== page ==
SAN LUIS VALLEY — Governor Polis announced this week that the state has received federal approval for Colorado health insurance minimum health care coverage requirements set to kick in beginning in 2023. The expanded minimum health care coverage requirements will include mental health care benefits and, in a step to address addiction, expanded pain management options as an alternative to opioids.
The announcement was made in a press conference, held in-person and online on the governor’s Facebook page, and included statements from Center for Medicaid and Medicare Services (CMS) Administrator Chiquita Brooks-LaSure and CMS Deputy Administrator Dr. Ellen Montz as well as Lieutenant Governor Dianne Primavera, Colorado Insurance Commissioner Michael Conway and Senator Brittany Pettersen.
Some of the benefits included in the expansion are not currently offered in any other state, adding to the reputation of the Colorado health insurance program as a benchmark in health care coverage.
“This is a great day for health care in Colorado. This plan expands access to mental health services for Coloradans while helping those fighting substance abuse to overcome their addiction,” said Governor Jared Polis. “This improves care for Coloradans and ensures that even more Coloradans have access to help when they need it. I thank Administrator Brooks-LaSure and her team for recognizing Colorado’s bold initiative taking on addiction and providing help.”
Colorado’s new 2023 plan will address substance use disorder (SUD) by expanding the number of drugs that insurance companies are required to cover in their prescription drug formularies as alternatives to opioids, as well as adding acupuncture treatments. The new plan adds 15 drugs as alternatives and will cover up to six acupuncture visits per year.
The estimated cost of the plan is around sixty-four cents per person per month, a cost that is exponentially lower than the cost of treatment – both in lives lost and dollars spent – for opioid addiction.
The plan also includes an annual mental health wellness exam -- one 45-60-minute visit per plan year, with a qualified mental health care provider. This visit can include services such as behavioral health screening, education and consultation about healthy lifestyle changes, referrals to ongoing mental health treatment, and the discussion of potential medication options.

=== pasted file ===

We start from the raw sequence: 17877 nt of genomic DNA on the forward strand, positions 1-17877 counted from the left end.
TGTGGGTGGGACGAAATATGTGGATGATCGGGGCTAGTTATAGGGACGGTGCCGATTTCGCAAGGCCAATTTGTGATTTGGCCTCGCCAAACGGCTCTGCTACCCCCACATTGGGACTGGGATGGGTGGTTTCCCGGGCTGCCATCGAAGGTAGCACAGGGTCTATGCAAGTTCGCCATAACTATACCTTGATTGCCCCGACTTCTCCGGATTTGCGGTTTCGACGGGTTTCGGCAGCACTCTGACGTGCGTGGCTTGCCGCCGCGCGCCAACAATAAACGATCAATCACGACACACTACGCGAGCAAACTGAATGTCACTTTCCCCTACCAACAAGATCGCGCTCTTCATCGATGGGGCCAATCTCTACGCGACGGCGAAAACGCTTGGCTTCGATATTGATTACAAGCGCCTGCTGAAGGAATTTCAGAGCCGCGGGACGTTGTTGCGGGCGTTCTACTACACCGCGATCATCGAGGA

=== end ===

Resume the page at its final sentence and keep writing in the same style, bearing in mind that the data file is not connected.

The Polis-Primavera administration is committed to ensuring all Coloradans have access to mental health services. This past legislative session, Governor Polis was proud to sign several state stimulus measures that direct over $9 million towards expanding access to mental health services for Colorado’s youth and individuals who lost their jobs during the pandemic.
Additionally, Governor Polis signed legislation that creates the Behavioral Health Administration, as recommended by the Behavioral Health Taskforce, which will provide leadership and help to unify and streamline our state’s behavioral health system and the bipartisan SB21-137 which appropriated $95,800,000 for various behavioral health programs and services.
“I am proud that Colorado continues to lead the nation in healthcare and health insurance reform,” said Lieutenant Governor and Director of the Office of Saving People Money on Health Care Dianne Primavera. “Our Administration, including the Office of Saving People Money on Health Care and Commissioner Conway and the Division of Insurance, is dedicated to making access to high-quality, affordable, equitable care a reality for all Coloradans. Today’s announcement means that gender-diverse Coloradans can stop guessing at how and which gender-affirming benefits are included in their coverage.”
“We’ve made great strides in making health insurance more affordable in Colorado, but this is a huge step in making sure the benefits in that insurance are more inclusive and meaningful,” said Colorado Insurance Commissioner Michael Conway. “The benefits included in the new plan for 2023 will be included in all individual and small group health plans, including the Colorado Option plans, which come online that same year.”
“Today’s announcement is an exciting step that furthers Colorado’s investments in the state’s behavioral health and substance use disorder prevention programs that ensures access to these critical services is affordable and accessible for all. The pandemic has taken a toll on all of us and as Colorado rebounds, improving these services will go a long way in making every Coloradan healthier and happier,” said Senator Brittany Pettersen.
In addition, Colorado is the first state in the country to explicitly include gender-affirming care services in its plan. “Gender-affirming care” is another way of describing the mental and physical health services that help align a transgender person’s body into alignment with their gender identity. These will be comprehensive services that insurance companies cover for individuals and small group plans starting in 2023. Currently, all insurance companies must cover some form of gender-affirming care. However, coverage varies greatly by insurance company, and is not always comprehensive and may include explicit exclusions for certain services, even if a health care provider determines a service to be medically necessary.